“I see adrenal fatigue walk into my gym every day, with sufferers getting younger and younger which, I think, is due to pressure from society to perform at an early age. Telltale signs are: big bags under the eyes; bad hair; bad skin; reported difficulty sleeping; afternoon energy crashes and nagging body fat around the midsection.”
So, just how common is adrenal fatigue? Gus Olds is an elite health and fitness professional, working with Team GB athletes and young professionals in Central London. He says, “I see adrenal fatigue walk into my gym every day, with sufferers getting younger and younger which, I think, is due to pressure from society to perform at an early age. Telltale signs are: big bags under the eyes; bad hair; bad skin; reported difficulty sleeping; afternoon energy crashes and nagging body fat around the midsection.”
Other symptoms, says bioscientist Corney, include: trouble getting out of bed in the morning; ongoing fatigue; decreased libido; craving salt and sugar; mild depression; increased PMS. Nebulous symptoms, certainly, which could relate to various conditions, from mental health issues to simply being in need of a holiday. It’s partly this, along with issues of ‘money and politics’, says James Wilson, in his book ‘Adrenal Fatigue: The 21st Century Stress Syndrome’, that has led to the condition going so under-diagnosed in the past: “Low adrenal function is one of those problems that have become invisible to modern medicine,” he writes: “There are no patentable treatments for adrenal fatigue produced by pharmaceutical companies. There’s just no ‘big money’ to be made.”
Certainly Hazel experienced what she refers to as “the disappointment of being told constantly by doctors that’s “it’s not a real disease”. After researching her symptoms mostly herself, via books, the internet and alternative practitioners, she began to make improvements.
“Initially it was a simple matter of lowering my stress levels by learning to listen to my body and take much more rest. After a couple of months, I was like a different person (mentally and physically) but? felt I still couldn’t train hard though without becoming ill or exhausted or both. It wasn’t until relatively recently that I did some therapeutic work (cognitive hypnotherapy) that I truly believe made the difference by helping me unravel the unconscious thought patterns – mostly developed in childhood – that kept me pushing my body forward into illness and exhaustion.”
But Hazel shouldn’t have needed to self-diagnose. Nor should she have had to subject herself to guesswork, says bioscientist, Corney, who together with co-founder Calum Gore, has set up bioscience testing business, Gore Bioscience (www.gorebioscience.com). Last year they launched a new test – the first of its kind in the UK, called a Urine Hormone Metabolite test – which aims to assess each client’s differing levels of hormones, particularly cortisol, so they make the crucial diet, supplementation and lifestyle recommendations via follow-up consultations. (Shabir Daya recommends, recommends Magnolia Rhodiola which, together with AD206, provides a combination of nutrients to support healthy adrenal function.)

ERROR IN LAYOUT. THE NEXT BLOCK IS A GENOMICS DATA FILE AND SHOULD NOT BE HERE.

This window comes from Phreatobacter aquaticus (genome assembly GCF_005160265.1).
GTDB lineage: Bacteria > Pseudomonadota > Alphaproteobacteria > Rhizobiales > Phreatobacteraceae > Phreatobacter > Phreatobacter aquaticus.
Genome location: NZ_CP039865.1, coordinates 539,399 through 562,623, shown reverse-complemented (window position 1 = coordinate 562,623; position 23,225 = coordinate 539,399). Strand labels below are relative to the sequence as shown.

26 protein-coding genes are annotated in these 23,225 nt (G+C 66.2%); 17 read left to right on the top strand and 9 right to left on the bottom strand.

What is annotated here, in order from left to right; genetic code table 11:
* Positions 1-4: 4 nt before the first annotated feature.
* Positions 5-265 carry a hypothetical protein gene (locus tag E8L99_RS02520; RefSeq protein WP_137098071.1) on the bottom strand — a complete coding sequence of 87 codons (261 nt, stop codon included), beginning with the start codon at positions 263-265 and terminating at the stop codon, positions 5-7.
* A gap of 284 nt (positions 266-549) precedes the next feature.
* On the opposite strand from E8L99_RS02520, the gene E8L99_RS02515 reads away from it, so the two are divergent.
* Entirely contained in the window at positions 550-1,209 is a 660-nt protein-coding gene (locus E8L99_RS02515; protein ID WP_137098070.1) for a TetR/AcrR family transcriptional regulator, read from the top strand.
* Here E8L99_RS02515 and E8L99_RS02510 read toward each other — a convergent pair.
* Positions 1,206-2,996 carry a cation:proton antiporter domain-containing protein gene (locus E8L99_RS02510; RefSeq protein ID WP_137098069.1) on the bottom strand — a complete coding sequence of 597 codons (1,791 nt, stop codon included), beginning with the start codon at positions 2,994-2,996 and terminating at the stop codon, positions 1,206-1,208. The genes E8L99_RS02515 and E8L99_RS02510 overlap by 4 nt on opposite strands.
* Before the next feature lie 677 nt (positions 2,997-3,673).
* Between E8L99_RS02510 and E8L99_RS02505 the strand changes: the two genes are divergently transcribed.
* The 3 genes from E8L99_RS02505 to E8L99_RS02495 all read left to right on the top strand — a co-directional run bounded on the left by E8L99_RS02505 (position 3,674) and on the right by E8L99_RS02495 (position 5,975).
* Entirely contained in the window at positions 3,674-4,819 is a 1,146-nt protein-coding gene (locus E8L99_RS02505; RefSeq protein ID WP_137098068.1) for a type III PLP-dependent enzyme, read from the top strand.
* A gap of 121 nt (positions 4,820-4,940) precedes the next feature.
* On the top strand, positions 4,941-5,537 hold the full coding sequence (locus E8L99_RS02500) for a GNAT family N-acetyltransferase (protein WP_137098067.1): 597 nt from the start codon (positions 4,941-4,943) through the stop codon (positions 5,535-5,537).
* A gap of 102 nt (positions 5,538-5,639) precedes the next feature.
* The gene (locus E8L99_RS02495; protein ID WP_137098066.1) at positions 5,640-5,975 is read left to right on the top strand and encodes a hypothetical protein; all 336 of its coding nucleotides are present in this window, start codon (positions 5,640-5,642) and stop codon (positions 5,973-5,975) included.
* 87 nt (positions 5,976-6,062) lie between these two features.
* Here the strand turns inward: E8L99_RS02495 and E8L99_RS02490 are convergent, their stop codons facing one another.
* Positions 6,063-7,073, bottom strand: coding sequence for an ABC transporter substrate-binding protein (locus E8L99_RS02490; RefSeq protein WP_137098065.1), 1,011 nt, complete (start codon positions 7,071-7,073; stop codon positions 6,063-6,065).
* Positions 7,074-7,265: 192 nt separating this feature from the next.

The tests aren’t cheap (around £300, though that includes several advisory consultations too), certainly, though it’s arguably a small price to pay for the knowledge that might help us circumnavigate full-blown adrenal fatigue. After all, catching the condition early seems fairly critical for recovery. Despite the huge efforts she has gone to, to heal herself, Hazel still regards herself as “around 90-95% recovered”:
“Perhaps that last 5-10% is irredeemable,” she says: “I still have to monitor myself when comes to certain things: overtraining, caffeine, gluten etc, or I risk a “tired spell”. I think my immune system has taken a bit of a battering, and as a result I tend to get every cold that’s going around. So I’m not able to simply push through a tough spot anymore; these days I need to stop and rest.” On the positive side, Hazel’s experiences have led her into a career as a Cognitive Hypnotherapist (www.hazelgale.co.uk), which allows her to help others tackle similar issues, on a daily basis:
“Nowadays, I hear clients, friends and family members following exactly the same self-destructive patterns as I did. I read somewhere that 1 in 5 people in London will suffer from adrenal fatigue at some point and I definitely think that’s true. It seems to be a simple physiological response to too much stress, and people in London are under constant stress – not just ‘trying to get to the top of the ladder’ or ‘my boyfriend is cheating on me’ kind of stress, but also pollution, travel, long hours, toxic food, too much physical exercise (not combined with important rest and recovery methods) drinking alcohol, excessive sugar / nicotine / caffeine, and taking recreational drugs to ‘relax’. It’s all forcing us into a state of over stimulation.
And it’s not just those in huge cities who are prone. The Gore Bioscience experts, although keen not to indulge in supposition, suggest, “the only thing that stands up to generalization perhaps, is job types and the prevalence of adrenal fatigue amongst doctors, nurses and airline pilots.”
But, if we bear in mind that it’s not only stress caused by, say, excessive activity or poor sleep, that causes the adrenals to overwork, but also our responses to the stress of daily life that can, via our negative thinking, instigate more stress hormones to be released, then we begin to realise our potential power in protecting ourselves from adrenal fatigue too.
Developing a more conscious awareness of stress, and taking steps to reduce it – such as using daily meditation to enhance your sense of calm – can be the first important step in the reduction of it. Stress isn’t a sign of weakness, but it is a sign: it’s your lungs body telling you they want fresh air; your body telling you it needs real rest and recuperation and your mind screaming at you that it needs space. Feeling exhausted is not – or shouldn’t be – normal. It means your adrenal glands are working over time, and, if you keep pushing them, they may well give up the ghost.
– By Lucy Fry